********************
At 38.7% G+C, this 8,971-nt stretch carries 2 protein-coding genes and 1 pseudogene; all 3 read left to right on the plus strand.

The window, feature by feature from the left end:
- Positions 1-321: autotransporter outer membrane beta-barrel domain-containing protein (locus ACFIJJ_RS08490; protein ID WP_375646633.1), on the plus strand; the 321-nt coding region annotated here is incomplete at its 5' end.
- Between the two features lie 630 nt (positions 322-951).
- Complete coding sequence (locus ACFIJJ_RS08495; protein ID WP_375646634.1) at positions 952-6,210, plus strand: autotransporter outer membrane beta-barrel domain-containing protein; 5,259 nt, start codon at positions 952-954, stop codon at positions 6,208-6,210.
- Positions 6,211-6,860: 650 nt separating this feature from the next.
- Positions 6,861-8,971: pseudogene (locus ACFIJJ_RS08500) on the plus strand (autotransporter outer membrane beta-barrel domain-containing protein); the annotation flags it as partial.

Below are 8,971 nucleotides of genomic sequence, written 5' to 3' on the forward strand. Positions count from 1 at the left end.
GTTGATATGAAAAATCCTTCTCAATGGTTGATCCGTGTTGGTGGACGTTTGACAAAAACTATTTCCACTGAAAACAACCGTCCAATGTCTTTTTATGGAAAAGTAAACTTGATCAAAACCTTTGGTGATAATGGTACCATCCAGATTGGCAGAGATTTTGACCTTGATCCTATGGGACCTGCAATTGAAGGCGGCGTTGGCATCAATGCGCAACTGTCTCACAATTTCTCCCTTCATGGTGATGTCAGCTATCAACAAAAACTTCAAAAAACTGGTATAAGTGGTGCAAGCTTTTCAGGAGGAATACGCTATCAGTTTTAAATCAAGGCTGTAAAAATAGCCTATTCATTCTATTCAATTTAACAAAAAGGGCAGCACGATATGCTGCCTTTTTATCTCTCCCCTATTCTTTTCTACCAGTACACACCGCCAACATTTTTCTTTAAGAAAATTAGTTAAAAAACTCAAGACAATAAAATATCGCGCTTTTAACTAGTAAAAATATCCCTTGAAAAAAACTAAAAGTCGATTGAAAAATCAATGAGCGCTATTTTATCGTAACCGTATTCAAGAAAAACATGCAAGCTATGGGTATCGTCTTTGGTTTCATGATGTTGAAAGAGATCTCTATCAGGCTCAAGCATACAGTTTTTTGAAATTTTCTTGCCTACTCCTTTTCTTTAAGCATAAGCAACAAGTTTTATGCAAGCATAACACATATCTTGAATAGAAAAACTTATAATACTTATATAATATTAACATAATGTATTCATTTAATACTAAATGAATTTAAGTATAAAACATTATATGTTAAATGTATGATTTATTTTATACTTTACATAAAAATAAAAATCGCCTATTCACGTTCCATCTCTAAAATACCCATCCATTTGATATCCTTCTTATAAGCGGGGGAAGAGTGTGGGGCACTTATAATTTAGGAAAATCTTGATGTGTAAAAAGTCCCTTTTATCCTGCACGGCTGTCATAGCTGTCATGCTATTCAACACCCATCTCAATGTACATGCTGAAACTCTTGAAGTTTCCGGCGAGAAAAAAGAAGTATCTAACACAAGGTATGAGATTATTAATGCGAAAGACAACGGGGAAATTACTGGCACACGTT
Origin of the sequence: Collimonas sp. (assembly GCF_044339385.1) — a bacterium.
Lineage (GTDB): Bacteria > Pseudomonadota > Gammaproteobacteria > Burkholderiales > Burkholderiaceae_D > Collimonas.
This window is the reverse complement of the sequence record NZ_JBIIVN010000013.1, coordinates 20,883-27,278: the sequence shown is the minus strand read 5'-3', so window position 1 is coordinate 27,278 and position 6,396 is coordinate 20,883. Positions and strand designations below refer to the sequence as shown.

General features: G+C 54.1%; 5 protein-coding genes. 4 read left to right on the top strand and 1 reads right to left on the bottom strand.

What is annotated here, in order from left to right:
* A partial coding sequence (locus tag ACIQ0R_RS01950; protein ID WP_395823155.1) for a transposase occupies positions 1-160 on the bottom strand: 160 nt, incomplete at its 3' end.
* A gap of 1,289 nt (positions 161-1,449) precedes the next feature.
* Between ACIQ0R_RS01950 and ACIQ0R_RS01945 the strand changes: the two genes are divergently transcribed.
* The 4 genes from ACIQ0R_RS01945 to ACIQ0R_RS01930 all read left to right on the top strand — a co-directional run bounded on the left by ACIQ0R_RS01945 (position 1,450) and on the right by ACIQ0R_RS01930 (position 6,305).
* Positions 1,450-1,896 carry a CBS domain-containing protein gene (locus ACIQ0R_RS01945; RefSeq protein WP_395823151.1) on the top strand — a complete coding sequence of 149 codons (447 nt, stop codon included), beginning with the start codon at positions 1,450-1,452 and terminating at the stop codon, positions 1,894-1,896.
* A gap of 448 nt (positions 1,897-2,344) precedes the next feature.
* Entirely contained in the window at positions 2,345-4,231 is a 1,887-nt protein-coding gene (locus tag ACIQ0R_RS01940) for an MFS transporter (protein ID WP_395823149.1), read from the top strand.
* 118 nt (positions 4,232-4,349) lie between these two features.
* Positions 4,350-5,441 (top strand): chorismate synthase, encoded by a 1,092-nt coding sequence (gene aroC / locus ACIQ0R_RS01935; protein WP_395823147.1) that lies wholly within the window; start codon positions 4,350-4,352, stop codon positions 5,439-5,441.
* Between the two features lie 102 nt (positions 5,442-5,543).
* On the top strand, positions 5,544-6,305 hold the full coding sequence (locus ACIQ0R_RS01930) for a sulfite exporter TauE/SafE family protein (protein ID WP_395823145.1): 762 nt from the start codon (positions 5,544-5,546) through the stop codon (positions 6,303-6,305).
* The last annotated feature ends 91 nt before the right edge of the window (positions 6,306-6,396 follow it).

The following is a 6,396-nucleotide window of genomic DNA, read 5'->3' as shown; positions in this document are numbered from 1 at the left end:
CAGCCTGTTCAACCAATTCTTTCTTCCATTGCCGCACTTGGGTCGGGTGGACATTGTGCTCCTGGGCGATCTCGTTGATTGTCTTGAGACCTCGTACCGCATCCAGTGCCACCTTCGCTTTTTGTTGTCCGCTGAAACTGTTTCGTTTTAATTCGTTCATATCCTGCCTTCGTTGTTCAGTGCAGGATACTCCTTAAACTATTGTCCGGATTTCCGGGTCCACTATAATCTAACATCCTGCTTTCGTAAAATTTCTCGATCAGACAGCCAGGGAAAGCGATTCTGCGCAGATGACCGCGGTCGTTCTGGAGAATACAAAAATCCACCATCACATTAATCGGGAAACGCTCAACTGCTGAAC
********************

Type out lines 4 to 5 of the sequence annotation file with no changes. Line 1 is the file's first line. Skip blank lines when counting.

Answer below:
- Between the two features lie 630 nt (positions 322-951).
- Complete coding sequence (locus ACFIJJ_RS08495; protein ID WP_375646634.1) at positions 952-6,210, plus strand: autotransporter outer membrane beta-barrel domain-containing protein; 5,259 nt, start codon at positions 952-954, stop codon at positions 6,208-6,210.